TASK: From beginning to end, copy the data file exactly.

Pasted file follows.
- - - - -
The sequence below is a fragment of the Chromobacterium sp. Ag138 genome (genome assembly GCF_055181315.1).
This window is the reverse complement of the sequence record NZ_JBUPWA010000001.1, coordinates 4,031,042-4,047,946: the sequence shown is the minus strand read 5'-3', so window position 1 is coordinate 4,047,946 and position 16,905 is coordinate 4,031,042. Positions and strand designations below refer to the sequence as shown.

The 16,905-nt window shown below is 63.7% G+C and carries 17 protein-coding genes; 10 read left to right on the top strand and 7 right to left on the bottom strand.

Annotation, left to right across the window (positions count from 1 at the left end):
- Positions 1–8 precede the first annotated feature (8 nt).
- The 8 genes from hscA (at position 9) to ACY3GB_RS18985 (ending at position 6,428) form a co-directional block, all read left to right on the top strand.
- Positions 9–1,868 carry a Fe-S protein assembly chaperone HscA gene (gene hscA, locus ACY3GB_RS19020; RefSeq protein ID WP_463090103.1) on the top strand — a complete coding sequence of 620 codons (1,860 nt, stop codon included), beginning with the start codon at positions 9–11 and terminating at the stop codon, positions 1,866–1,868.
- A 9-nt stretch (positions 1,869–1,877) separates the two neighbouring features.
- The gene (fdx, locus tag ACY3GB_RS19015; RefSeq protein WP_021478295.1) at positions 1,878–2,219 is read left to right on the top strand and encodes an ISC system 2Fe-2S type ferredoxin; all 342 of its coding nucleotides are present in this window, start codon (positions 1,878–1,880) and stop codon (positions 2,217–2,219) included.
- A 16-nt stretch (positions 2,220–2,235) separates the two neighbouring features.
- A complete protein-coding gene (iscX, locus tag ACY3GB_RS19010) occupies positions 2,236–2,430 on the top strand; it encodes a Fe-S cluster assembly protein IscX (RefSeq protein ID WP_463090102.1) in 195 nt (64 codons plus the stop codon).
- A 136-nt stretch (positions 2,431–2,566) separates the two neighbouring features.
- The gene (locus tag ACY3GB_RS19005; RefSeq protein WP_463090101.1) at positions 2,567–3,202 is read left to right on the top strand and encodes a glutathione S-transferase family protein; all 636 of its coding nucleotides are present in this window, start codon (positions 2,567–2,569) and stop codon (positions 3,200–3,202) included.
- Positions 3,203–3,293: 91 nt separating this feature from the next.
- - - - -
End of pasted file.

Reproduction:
The sequence below is a fragment of the Chromobacterium sp. Ag138 genome (genome assembly GCF_055181315.1).
This window is the reverse complement of the sequence record NZ_JBUPWA010000001.1, coordinates 4,031,042-4,047,946: the sequence shown is the minus strand read 5'-3', so window position 1 is coordinate 4,047,946 and position 16,905 is coordinate 4,031,042. Positions and strand designations below refer to the sequence as shown.

The 16,905-nt window shown below is 63.7% G+C and carries 17 protein-coding genes; 10 read left to right on the top strand and 7 right to left on the bottom strand.

Annotation, left to right across the window (positions count from 1 at the left end):
- Positions 1–8 precede the first annotated feature (8 nt).
- The 8 genes from hscA (at position 9) to ACY3GB_RS18985 (ending at position 6,428) form a co-directional block, all read left to right on the top strand.
- Positions 9–1,868 carry a Fe-S protein assembly chaperone HscA gene (gene hscA, locus ACY3GB_RS19020; RefSeq protein ID WP_463090103.1) on the top strand — a complete coding sequence of 620 codons (1,860 nt, stop codon included), beginning with the start codon at positions 9–11 and terminating at the stop codon, positions 1,866–1,868.
- A 9-nt stretch (positions 1,869–1,877) separates the two neighbouring features.
- The gene (fdx, locus tag ACY3GB_RS19015; RefSeq protein WP_021478295.1) at positions 1,878–2,219 is read left to right on the top strand and encodes an ISC system 2Fe-2S type ferredoxin; all 342 of its coding nucleotides are present in this window, start codon (positions 1,878–1,880) and stop codon (positions 2,217–2,219) included.
- A 16-nt stretch (positions 2,220–2,235) separates the two neighbouring features.
- A complete protein-coding gene (iscX, locus tag ACY3GB_RS19010) occupies positions 2,236–2,430 on the top strand; it encodes a Fe-S cluster assembly protein IscX (RefSeq protein ID WP_463090102.1) in 195 nt (64 codons plus the stop codon).
- A 136-nt stretch (positions 2,431–2,566) separates the two neighbouring features.
- The gene (locus tag ACY3GB_RS19005; RefSeq protein WP_463090101.1) at positions 2,567–3,202 is read left to right on the top strand and encodes a glutathione S-transferase family protein; all 636 of its coding nucleotides are present in this window, start codon (positions 2,567–2,569) and stop codon (positions 3,200–3,202) included.
- Positions 3,203–3,293: 91 nt separating this feature from the next.